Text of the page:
Regents rundown

As elections approach, New York’s top education policymakers begin to outline legislative priorities

PHOTO: Creative Commons, courtesy JasonParis
Albany statehouse.

New York’s top education policymakers are gearing up to discuss their legislative wishlist for next year’s session, just as the political balance of the state legislature could turn on its head.

The state’s Board of Regents will kick off the discussion Monday by reviewing last year’s priorities — everything from bullying prevention programs to expanding access to advanced coursework — and propose tweaks and additions.

They’ll also discuss what to prioritize in their overall funding request for education across the state (the board has not yet requested a specific dollar amount). Last year the Board asked for a $1.6 billion increase, which is less than the $1 billion boost that was ultimately approved. But the if the state Senate, which has been controlled by Republicans for years, flips to Democrats, it could reshape the annual budget dance just as it kicks into gear.

Also on the Regents agenda: a discussion of state test scores that were released late last month. However, state officials have repeatedly said the results do not offer much insight about whether student learning is improving across the state because of changes to the test that make results hard to compare to previous years.

Here’s what you should know in advance of the meeting.

Legislative chatter

Officials are set to discuss last year’s legislative priorities and how close they got to their goals.

One priority from that cycle, for instance, was to address the yawning gap in access to advanced coursework in different school districts across the state, a top concern of New York City Mayor Bill de Blasio as well. Among wealthy suburban school districts, students were roughly five times as likely to have access to six or more Advanced Placement or International Baccalaureate offerings as students in New York City, according to a report released earlier this year. (The city is also launching a pilot program to allow virtual classes in advanced subjects at 15 high schools in the Bronx, under the new teachers contract.)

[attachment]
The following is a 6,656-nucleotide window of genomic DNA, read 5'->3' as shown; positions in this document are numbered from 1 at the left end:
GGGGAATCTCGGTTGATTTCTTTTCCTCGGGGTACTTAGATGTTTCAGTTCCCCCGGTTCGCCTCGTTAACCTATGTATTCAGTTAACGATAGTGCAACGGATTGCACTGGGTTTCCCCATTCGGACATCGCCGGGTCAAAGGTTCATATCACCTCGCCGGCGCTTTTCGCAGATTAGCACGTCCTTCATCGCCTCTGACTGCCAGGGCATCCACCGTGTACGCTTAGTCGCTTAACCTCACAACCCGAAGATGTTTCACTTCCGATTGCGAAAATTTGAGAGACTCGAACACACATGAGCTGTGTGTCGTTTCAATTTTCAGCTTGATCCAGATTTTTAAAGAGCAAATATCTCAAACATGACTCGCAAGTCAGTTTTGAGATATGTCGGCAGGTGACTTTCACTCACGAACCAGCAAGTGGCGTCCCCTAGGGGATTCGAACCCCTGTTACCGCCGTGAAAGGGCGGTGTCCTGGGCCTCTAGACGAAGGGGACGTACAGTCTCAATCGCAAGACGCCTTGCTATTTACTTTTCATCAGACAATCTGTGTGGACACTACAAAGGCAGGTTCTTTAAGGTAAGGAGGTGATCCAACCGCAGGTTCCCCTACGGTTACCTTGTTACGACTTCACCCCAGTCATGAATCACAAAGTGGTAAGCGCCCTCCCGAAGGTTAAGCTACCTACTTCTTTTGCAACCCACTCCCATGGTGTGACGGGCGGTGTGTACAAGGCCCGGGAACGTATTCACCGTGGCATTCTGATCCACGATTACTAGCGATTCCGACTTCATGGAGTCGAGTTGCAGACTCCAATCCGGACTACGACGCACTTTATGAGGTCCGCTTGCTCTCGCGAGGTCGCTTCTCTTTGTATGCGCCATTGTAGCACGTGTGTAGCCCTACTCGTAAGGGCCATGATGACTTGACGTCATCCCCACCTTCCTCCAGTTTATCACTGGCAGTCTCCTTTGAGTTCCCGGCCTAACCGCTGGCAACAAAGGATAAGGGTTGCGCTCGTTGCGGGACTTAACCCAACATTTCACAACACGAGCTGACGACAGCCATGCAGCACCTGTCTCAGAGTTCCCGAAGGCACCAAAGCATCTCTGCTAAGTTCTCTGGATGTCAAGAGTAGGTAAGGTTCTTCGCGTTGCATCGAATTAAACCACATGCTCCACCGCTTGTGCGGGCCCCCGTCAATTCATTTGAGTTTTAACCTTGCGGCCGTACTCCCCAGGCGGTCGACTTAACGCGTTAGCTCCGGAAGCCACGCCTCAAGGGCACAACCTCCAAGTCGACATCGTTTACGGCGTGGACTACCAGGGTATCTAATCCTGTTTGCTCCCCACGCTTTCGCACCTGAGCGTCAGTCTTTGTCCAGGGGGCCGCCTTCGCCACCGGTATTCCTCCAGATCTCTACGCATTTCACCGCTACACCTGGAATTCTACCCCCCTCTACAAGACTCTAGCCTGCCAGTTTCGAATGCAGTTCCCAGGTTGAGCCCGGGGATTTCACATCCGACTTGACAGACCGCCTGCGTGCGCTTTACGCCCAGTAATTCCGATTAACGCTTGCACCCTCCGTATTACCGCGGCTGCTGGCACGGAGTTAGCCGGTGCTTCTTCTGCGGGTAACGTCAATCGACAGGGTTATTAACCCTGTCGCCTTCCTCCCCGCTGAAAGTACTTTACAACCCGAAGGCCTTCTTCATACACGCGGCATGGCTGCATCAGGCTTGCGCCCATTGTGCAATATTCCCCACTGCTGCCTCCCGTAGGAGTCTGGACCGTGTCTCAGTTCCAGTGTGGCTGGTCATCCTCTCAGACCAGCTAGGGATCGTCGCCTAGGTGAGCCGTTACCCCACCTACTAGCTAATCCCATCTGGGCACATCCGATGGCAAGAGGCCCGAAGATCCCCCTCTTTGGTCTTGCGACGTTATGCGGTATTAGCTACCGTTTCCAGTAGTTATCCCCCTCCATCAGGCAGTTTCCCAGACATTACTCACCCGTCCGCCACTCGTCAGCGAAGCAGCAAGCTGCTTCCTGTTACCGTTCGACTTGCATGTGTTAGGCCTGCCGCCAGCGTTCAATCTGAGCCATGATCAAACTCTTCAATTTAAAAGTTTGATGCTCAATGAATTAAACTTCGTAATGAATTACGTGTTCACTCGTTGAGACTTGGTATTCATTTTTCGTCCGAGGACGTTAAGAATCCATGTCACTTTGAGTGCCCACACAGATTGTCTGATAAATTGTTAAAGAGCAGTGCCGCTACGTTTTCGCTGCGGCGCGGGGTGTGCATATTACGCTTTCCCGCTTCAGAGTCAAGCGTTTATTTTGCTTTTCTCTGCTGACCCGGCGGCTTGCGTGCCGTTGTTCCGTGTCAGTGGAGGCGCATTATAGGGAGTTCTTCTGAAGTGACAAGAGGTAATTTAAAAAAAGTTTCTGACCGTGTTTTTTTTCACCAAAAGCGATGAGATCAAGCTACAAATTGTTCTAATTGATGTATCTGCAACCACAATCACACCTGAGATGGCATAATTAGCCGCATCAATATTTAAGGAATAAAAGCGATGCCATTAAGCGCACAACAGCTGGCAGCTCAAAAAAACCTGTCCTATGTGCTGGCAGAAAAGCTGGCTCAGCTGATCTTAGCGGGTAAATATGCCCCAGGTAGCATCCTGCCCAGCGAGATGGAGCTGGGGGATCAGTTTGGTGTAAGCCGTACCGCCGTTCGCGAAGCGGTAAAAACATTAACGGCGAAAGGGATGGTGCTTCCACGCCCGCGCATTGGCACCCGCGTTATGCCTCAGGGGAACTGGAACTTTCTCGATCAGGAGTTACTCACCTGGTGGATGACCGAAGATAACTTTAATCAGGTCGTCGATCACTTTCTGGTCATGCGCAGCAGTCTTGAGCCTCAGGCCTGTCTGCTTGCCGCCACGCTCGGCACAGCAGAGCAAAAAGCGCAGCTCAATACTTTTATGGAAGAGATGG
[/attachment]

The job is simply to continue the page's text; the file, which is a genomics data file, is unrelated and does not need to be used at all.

The Regents requested $3 million in grants to help expand offerings among high-needs districts, and wound up with $500,000, according to state documents. (Though the board doesn’t have any formal power over the legislature, they can help sway the outcome as the state’s top education policymaking body.)

They’ll also discuss a slew of other priorities, including how to support new intervention plans for New York’s lowest-performing schools that were developed as part of the state’s compliance with the federal Every Student Succeeds Act.

And the Regents will talk about progress on their efforts to support English learners; they have previously asked for funding to translate Regents exams into Spanish so students can better demonstrate skills beyond their proficiency in English.

Other issues, beyond these priorities, may surface in discussions Monday as well.

The board isn’t expected to approve a full set of legislative goals until December, and it’s possible that a wave election could give Democrats control of the State Senate. Regents Chancellor Betty Rosa previously told Chalkbeat said she hopes “the combination of the Assembly and the Senate will create leverage” in the budget process, a dynamic she hopes will lead to more funding.

Many of the Regents’ priorities — more support for vulnerable students, additional social services in schools, and other initiatives — would require significant additional investments.